Late Wednesday night, January 23, the Associated Press released a story about Pentagon plans to use an increased number of U.S. troops to train Pakistani armed forces. Adm. William J. Fallon issued orders to officers under his command to start planning for this larger involvement, which would last until at least 2015.
AP reporter Robert Burns received this information from a Pentagon official, who spoke on condition of anonymity. The purpose of these new orders is to help Pakistan combat a “homegrown insurgency.”
Adm. Fallon is the commander of U.S. Central Command (USCENTCOM), that portion of the American military empire that reaches from Kazakhstan on the north to Kenya on the South. The Pentagon has such a command for every square inch of the globe.
Fallon traveled to Pakistan this week to discuss these matters with Pakistani military leaders. Last week, Fallon told reporters that Pakistan had concluded that it needed to put more effort into combating al-Qaida.
The AP story said, “A central assumption in the planning is that no such U.S. training contribution would be made without the Pakistani government’s prior approval.” When you have a stooge like Pakistani President Pervez Musharraf on the throne, you don’t really have to worry about getting “prior approval,” do you?
By contrast, President Saddam Hussein did not give prior approval for the United States to invade his country, drop weapons of mass destruction on his people, and hang him.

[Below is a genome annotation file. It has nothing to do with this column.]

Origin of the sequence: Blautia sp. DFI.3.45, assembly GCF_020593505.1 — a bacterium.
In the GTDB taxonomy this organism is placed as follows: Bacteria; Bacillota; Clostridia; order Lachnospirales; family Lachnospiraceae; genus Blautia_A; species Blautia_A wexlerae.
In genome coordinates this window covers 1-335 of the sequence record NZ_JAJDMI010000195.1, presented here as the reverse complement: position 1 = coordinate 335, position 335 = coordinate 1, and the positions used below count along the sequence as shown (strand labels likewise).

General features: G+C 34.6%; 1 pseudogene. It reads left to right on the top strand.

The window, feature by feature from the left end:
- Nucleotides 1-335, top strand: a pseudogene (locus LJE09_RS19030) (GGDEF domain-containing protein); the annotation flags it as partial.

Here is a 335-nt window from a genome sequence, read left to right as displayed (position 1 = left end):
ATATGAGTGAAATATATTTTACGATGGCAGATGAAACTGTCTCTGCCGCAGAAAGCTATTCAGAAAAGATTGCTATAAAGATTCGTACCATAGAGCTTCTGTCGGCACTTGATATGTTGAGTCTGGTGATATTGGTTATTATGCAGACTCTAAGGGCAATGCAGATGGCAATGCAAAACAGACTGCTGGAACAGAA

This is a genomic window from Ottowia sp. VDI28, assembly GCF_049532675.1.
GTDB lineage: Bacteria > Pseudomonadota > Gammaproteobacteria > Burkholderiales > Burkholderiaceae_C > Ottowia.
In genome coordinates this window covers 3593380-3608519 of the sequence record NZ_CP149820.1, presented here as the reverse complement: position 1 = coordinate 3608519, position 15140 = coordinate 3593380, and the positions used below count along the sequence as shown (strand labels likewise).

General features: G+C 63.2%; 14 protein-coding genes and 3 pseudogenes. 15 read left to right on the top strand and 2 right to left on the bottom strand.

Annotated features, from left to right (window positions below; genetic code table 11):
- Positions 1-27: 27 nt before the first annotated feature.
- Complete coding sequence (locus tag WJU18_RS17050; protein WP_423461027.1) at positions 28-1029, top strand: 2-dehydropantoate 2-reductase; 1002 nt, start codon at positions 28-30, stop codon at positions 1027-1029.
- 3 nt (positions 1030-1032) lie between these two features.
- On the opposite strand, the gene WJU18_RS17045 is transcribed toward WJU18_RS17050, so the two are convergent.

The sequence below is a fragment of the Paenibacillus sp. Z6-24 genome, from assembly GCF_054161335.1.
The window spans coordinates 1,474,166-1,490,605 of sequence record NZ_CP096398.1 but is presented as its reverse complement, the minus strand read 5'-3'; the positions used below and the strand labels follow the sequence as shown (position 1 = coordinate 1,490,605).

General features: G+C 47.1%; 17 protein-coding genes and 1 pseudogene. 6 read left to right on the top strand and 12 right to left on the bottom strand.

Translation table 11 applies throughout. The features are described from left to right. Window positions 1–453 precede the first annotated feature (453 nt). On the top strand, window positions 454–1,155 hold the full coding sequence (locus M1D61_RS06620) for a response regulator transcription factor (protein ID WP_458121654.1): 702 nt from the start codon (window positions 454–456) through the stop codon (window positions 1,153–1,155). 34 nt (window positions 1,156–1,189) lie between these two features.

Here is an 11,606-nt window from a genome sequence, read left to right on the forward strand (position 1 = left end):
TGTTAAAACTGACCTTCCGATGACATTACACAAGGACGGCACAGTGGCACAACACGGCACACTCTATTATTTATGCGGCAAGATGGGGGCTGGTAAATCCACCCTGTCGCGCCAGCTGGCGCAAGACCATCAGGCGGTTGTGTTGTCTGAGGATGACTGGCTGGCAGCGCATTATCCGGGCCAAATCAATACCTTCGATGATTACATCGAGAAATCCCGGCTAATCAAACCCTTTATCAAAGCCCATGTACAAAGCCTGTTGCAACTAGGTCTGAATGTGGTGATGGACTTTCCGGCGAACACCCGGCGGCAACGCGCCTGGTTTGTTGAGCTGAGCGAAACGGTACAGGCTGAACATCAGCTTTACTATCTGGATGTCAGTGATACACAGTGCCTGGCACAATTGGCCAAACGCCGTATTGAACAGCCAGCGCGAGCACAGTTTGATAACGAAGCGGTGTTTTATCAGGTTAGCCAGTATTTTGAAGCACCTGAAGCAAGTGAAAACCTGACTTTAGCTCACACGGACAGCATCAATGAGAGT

Speaking of Musharraf, Condoleezza Rice paid him a visit on Wednesday. How convenient for her. The AP said that Rice “pressed him to keep his commitment to democracy and to free and fair elections in February.”
But if he doesn’t permit free and fair elections, he’ll still be our stooge. If he does permit them and he lets someone else win, that person will become our new stooge or go away in a manner similar to that of the late Saddam Hussein. If the stooge does what the U.S. administration wants, Rice will tell that new president, as she told Musharraf on Wednesday, that the United States thanked him for being “a steadfast ally.”
Remaining a “steadfast ally” is far more important to Rice than allowing “free and fair elections.” George Bush and his team like to talk about “democracy,” whatever that means to them. But they’re far more interested in free and fair access to whatever a country has that’s worth taking home. And they want absolute certainty that you’ll get out of the way when they need access to the next errant president they decide to hang.
So what will Musharraf or the next steadfast ally do with Pakistan’s newly trained armed forces? I know what Musharraf will do. He may have his soldiers attack al-Qaida. And I’m positive he’ll have them attack his own people if necessary. Musharraf could not have stayed in power for as long as he has without having an army behind him. Now he’s taken off his uniform and put on a suit, but the tyrant in the suit is still the same.
Is that what Adm. Fallon wants for the people of Pakistan? I don’t know. But for as long as Musharraf remains in power, that’s what he, and we, will get.
PATRICK IRELAN is a retired high-school teacher. He is the author of A Firefly in the Night (Ice Cube Press) and Central Standard: A Time, a Place, a Family (University of Iowa Press). You can contact him at firstname.lastname@example.org.